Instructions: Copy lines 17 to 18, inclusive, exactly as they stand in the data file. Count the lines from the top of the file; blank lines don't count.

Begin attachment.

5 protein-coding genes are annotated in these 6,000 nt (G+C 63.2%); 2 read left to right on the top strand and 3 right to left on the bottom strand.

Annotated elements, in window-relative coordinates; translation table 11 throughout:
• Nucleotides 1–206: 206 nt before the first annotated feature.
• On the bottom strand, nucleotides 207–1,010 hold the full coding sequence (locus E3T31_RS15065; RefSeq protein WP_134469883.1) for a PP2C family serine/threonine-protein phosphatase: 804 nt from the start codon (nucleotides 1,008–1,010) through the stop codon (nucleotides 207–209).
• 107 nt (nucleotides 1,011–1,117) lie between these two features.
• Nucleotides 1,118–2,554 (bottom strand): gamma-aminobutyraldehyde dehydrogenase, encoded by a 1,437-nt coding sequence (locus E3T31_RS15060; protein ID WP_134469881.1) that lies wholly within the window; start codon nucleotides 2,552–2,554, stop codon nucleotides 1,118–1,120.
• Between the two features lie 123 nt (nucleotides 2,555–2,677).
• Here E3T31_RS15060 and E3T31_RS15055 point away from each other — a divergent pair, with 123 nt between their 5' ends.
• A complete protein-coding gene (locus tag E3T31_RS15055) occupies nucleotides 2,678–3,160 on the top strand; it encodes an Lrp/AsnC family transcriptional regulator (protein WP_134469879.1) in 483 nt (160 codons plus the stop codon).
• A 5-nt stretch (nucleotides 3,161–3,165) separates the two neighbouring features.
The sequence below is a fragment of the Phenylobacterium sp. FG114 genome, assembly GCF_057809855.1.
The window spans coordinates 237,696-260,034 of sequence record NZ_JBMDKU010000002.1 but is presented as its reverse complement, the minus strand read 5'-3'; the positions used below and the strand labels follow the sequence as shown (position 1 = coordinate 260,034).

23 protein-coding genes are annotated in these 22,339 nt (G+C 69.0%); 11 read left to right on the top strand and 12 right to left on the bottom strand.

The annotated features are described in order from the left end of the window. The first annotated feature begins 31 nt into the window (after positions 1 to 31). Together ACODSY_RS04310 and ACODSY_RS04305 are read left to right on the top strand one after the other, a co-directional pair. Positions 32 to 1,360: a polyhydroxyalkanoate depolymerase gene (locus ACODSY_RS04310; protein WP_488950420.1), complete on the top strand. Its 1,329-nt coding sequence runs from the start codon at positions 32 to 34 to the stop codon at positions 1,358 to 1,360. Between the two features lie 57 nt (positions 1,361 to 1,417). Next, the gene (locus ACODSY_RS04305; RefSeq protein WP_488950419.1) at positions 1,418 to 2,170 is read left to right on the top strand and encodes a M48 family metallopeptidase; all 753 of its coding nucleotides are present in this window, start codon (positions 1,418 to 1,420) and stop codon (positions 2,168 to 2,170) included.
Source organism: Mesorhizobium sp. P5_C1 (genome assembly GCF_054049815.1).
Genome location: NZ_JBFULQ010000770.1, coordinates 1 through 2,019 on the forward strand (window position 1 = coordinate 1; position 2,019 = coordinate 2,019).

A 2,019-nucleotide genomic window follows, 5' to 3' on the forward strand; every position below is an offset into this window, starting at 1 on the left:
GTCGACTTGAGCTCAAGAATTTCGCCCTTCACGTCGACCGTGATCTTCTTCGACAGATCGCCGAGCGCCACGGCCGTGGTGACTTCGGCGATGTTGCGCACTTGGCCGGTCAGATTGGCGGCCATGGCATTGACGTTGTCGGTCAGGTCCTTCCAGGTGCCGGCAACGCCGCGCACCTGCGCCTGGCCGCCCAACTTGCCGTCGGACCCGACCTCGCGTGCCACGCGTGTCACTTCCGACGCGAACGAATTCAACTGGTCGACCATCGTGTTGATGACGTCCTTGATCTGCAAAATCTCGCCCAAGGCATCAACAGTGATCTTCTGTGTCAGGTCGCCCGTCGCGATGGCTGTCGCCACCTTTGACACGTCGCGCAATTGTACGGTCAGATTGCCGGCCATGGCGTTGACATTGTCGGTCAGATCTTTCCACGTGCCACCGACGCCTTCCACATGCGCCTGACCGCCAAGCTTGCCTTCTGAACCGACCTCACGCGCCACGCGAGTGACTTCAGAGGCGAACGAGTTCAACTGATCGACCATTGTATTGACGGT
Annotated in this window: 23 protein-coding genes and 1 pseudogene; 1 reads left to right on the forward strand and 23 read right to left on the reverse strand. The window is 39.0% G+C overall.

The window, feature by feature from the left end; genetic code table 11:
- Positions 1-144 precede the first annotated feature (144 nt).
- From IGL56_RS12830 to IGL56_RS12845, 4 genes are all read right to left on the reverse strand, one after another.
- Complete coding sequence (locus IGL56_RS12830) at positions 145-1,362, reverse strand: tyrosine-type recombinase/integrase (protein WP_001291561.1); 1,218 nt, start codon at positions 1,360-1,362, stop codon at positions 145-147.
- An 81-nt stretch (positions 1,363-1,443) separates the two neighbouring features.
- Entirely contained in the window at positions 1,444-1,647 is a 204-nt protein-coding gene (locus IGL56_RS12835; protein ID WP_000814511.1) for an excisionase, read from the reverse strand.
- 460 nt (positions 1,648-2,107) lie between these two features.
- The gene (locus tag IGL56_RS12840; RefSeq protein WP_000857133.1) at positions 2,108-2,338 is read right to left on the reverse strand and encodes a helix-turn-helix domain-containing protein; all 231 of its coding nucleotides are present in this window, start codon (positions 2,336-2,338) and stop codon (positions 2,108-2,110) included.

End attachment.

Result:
A 2,019-nucleotide genomic window follows, 5' to 3' on the forward strand; every position below is an offset into this window, starting at 1 on the left:
GTCGACTTGAGCTCAAGAATTTCGCCCTTCACGTCGACCGTGATCTTCTTCGACAGATCGCCGAGCGCCACGGCCGTGGTGACTTCGGCGATGTTGCGCACTTGGCCGGTCAGATTGGCGGCCATGGCATTGACGTTGTCGGTCAGGTCCTTCCAGGTGCCGGCAACGCCGCGCACCTGCGCCTGGCCGCCCAACTTGCCGTCGGACCCGACCTCGCGTGCCACGCGTGTCACTTCCGACGCGAACGAATTCAACTGGTCGACCATCGTGTTGATGACGTCCTTGATCTGCAAAATCTCGCCCAAGGCATCAACAGTGATCTTCTGTGTCAGGTCGCCCGTCGCGATGGCTGTCGCCACCTTTGACACGTCGCGCAATTGTACGGTCAGATTGCCGGCCATGGCGTTGACATTGTCGGTCAGATCTTTCCACGTGCCACCGACGCCTTCCACATGCGCCTGACCGCCAAGCTTGCCTTCTGAACCGACCTCACGCGCCACGCGAGTGACTTCAGAGGCGAACGAGTTCAACTGATCGACCATTGTATTGACGGT